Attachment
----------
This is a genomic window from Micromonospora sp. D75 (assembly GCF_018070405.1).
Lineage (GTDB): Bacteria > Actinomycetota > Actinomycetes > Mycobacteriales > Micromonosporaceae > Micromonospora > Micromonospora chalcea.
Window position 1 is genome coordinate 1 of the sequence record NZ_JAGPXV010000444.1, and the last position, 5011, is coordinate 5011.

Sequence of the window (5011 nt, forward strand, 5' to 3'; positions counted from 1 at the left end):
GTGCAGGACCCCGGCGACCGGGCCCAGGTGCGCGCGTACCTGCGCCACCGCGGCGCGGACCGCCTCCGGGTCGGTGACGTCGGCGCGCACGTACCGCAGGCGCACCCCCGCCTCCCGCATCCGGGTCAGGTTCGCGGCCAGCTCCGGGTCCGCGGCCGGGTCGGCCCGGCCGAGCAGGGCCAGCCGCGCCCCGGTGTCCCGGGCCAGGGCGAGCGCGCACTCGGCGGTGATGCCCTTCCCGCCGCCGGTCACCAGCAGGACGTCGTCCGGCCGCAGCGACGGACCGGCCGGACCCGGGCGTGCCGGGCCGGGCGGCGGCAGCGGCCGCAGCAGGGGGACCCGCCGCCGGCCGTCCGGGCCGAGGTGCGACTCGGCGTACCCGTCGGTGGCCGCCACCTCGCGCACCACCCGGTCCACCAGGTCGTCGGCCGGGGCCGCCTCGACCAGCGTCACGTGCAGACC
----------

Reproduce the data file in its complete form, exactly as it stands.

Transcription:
This is a genomic window from Micromonospora sp. D75 (assembly GCF_018070405.1).
Lineage (GTDB): Bacteria > Actinomycetota > Actinomycetes > Mycobacteriales > Micromonosporaceae > Micromonospora > Micromonospora chalcea.
Window position 1 is genome coordinate 1 of the sequence record NZ_JAGPXV010000444.1, and the last position, 5011, is coordinate 5011.

Sequence of the window (5011 nt, forward strand, 5' to 3'; positions counted from 1 at the left end):
GTGCAGGACCCCGGCGACCGGGCCCAGGTGCGCGCGTACCTGCGCCACCGCGGCGCGGACCGCCTCCGGGTCGGTGACGTCGGCGCGCACGTACCGCAGGCGCACCCCCGCCTCCCGCATCCGGGTCAGGTTCGCGGCCAGCTCCGGGTCCGCGGCCGGGTCGGCCCGGCCGAGCAGGGCCAGCCGCGCCCCGGTGTCCCGGGCCAGGGCGAGCGCGCACTCGGCGGTGATGCCCTTCCCGCCGCCGGTCACCAGCAGGACGTCGTCCGGCCGCAGCGACGGACCGGCCGGACCCGGGCGTGCCGGGCCGGGCGGCGGCAGCGGCCGCAGCAGGGGGACCCGCCGCCGGCCGTCCGGGCCGAGGTGCGACTCGGCGTACCCGTCGGTGGCCGCCACCTCGCGCACCACCCGGTCCACCAGGTCGTCGGCCGGGGCCGCCTCGACCAGCGTCACGTGCAGACC